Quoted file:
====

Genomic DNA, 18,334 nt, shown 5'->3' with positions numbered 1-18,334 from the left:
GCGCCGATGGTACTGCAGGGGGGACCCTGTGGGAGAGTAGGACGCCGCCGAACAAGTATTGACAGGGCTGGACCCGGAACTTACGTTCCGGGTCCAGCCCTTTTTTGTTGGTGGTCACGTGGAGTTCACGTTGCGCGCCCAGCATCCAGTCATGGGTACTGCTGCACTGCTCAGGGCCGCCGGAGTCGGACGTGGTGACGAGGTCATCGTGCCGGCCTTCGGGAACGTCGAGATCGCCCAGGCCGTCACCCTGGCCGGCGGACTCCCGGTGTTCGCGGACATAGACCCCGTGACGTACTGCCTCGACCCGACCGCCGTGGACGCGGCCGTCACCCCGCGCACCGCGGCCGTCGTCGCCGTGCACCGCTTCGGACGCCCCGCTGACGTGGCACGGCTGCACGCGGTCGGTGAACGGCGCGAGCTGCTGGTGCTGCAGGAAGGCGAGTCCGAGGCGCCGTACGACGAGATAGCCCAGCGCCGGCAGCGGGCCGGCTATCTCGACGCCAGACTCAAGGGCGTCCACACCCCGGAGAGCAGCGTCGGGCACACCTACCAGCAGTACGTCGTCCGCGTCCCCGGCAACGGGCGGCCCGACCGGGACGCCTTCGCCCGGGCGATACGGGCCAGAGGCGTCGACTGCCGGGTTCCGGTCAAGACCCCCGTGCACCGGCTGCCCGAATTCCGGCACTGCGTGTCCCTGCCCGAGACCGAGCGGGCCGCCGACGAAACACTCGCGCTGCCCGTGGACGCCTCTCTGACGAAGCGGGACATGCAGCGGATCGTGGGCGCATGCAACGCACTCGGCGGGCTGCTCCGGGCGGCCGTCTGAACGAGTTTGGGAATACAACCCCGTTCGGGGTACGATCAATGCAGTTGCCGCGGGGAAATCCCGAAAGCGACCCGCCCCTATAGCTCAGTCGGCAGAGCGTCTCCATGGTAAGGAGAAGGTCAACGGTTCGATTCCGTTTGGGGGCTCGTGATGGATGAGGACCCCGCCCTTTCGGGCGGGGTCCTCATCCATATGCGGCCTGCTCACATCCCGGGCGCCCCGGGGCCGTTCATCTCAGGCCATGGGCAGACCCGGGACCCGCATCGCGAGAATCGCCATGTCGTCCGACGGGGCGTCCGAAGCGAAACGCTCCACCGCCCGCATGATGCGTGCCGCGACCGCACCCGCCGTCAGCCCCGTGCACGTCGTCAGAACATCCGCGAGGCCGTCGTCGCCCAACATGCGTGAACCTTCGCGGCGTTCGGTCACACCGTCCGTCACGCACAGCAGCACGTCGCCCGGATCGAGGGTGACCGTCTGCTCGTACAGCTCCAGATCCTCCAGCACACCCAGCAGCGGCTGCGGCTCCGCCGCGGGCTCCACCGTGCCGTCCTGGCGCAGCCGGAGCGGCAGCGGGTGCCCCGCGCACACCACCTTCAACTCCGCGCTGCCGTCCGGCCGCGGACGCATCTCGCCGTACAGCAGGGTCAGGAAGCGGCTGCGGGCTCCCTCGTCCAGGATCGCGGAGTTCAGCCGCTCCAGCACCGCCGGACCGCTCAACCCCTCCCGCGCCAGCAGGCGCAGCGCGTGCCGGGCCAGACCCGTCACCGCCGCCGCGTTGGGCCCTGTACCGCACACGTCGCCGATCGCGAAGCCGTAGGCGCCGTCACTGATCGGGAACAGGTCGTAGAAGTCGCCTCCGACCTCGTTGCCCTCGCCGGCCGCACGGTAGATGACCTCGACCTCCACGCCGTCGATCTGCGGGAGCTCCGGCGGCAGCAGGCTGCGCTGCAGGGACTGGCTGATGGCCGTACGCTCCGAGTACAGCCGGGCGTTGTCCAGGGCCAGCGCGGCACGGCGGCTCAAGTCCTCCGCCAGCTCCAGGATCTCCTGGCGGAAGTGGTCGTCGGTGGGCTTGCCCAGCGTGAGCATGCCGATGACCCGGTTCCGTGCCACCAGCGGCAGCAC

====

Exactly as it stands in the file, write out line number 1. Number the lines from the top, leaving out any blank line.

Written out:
Genomic DNA, 18,334 nt, shown 5'->3' with positions numbered 1-18,334 from the left: